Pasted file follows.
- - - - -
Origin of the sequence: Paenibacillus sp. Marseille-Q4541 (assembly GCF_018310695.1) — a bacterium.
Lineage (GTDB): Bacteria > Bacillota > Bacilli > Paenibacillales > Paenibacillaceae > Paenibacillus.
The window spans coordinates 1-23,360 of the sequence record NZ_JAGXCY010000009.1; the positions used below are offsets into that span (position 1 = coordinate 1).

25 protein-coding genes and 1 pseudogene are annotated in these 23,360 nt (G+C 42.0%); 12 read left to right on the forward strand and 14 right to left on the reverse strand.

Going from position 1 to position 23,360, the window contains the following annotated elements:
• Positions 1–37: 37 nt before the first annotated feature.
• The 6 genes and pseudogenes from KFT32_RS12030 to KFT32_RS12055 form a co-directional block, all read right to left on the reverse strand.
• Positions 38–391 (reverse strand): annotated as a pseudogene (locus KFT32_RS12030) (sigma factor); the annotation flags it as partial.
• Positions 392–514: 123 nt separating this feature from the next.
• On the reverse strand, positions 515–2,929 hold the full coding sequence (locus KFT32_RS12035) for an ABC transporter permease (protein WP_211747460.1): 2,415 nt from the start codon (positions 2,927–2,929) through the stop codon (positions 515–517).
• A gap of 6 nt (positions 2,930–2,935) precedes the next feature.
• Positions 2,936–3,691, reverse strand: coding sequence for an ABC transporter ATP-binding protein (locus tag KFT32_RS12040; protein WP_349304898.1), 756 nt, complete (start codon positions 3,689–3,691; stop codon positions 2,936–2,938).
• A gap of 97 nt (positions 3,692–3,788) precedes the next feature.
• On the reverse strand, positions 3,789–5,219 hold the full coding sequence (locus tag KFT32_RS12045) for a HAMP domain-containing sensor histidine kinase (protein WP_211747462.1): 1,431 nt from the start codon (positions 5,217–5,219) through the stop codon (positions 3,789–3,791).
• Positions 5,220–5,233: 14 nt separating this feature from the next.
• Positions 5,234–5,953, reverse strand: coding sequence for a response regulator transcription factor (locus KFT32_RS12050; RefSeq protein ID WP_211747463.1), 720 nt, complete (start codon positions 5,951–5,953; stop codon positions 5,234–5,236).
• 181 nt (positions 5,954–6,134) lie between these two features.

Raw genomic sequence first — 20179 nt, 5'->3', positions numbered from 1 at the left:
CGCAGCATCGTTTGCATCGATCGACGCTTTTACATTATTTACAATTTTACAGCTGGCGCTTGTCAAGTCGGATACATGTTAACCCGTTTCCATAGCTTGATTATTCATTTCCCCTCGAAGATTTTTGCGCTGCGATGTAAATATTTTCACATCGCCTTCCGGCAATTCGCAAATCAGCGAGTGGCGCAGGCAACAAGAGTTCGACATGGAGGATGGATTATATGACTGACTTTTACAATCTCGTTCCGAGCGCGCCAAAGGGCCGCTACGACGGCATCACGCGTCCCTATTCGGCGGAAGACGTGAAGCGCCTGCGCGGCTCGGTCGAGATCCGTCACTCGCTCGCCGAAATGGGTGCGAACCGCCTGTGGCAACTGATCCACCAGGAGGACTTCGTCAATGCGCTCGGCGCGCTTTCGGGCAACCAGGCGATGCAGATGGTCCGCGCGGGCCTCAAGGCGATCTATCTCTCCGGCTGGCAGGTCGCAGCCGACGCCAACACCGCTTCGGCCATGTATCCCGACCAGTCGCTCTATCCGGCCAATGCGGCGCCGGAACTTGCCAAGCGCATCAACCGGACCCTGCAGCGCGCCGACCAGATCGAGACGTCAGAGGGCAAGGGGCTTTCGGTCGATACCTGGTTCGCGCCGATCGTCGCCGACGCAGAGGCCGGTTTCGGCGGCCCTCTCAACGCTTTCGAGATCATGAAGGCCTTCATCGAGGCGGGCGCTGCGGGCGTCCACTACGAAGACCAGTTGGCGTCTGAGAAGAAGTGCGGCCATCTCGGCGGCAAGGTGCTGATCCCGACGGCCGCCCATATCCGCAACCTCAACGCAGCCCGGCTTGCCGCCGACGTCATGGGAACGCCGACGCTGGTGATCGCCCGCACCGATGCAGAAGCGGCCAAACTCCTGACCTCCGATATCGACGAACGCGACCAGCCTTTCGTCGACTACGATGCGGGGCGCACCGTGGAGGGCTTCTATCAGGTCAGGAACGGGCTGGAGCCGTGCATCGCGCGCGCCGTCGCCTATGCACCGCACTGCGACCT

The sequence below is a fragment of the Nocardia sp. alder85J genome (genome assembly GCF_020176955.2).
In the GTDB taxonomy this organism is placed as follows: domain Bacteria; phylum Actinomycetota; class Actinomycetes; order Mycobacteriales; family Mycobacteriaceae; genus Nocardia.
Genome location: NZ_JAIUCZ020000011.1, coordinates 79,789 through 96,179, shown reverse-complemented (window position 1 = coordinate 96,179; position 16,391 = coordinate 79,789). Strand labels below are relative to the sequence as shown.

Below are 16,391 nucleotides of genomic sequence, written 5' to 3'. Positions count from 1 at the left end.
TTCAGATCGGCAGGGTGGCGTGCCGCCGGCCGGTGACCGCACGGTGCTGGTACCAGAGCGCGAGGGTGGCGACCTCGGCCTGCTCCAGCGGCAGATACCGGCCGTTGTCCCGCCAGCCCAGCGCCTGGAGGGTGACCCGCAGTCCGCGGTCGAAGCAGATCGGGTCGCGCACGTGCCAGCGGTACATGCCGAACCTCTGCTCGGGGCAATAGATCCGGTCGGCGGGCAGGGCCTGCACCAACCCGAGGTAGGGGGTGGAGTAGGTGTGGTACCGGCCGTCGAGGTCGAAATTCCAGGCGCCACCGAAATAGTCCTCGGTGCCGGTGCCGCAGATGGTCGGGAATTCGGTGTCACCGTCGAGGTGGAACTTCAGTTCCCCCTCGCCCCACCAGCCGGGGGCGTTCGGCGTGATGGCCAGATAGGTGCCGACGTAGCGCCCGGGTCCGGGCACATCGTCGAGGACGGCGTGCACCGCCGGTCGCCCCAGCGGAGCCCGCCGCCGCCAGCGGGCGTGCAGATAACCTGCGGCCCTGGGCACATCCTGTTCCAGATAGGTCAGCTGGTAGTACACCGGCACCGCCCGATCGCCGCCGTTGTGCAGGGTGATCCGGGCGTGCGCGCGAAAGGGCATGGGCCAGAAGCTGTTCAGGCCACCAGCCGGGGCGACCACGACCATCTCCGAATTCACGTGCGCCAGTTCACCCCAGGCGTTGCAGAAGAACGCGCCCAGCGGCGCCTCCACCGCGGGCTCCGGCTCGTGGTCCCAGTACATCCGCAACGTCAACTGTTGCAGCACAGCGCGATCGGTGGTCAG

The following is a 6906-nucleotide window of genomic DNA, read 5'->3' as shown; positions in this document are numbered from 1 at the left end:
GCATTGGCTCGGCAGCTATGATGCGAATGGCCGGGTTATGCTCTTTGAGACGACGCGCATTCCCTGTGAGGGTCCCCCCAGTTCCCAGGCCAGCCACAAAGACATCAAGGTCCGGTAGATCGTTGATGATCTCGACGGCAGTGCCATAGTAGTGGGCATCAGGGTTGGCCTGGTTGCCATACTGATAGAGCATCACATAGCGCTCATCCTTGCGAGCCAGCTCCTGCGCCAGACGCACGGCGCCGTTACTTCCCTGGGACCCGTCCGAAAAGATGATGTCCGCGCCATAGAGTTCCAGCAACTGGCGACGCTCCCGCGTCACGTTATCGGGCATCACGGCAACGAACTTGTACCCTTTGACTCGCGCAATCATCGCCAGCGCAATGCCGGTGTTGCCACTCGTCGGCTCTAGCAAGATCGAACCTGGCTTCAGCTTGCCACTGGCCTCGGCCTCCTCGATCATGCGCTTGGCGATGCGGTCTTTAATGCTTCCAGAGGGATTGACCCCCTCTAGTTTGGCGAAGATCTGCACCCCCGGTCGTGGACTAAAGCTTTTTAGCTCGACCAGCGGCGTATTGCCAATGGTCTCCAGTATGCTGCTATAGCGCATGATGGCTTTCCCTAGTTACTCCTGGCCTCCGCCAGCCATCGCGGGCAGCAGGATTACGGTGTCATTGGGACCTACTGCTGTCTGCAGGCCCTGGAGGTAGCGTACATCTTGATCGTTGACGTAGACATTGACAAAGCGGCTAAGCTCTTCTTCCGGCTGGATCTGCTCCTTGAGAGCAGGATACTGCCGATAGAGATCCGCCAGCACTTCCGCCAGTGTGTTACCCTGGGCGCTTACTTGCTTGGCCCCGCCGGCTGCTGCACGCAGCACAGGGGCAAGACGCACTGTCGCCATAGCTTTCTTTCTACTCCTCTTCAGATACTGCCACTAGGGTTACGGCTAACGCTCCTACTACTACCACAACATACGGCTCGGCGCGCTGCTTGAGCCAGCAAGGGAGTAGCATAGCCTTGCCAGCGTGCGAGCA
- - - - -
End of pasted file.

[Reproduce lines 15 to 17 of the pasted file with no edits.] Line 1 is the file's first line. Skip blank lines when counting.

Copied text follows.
• Positions 5,220–5,233: 14 nt separating this feature from the next.
• Positions 5,234–5,953, reverse strand: coding sequence for a response regulator transcription factor (locus KFT32_RS12050; RefSeq protein ID WP_211747463.1), 720 nt, complete (start codon positions 5,951–5,953; stop codon positions 5,234–5,236).
• 181 nt (positions 5,954–6,134) lie between these two features.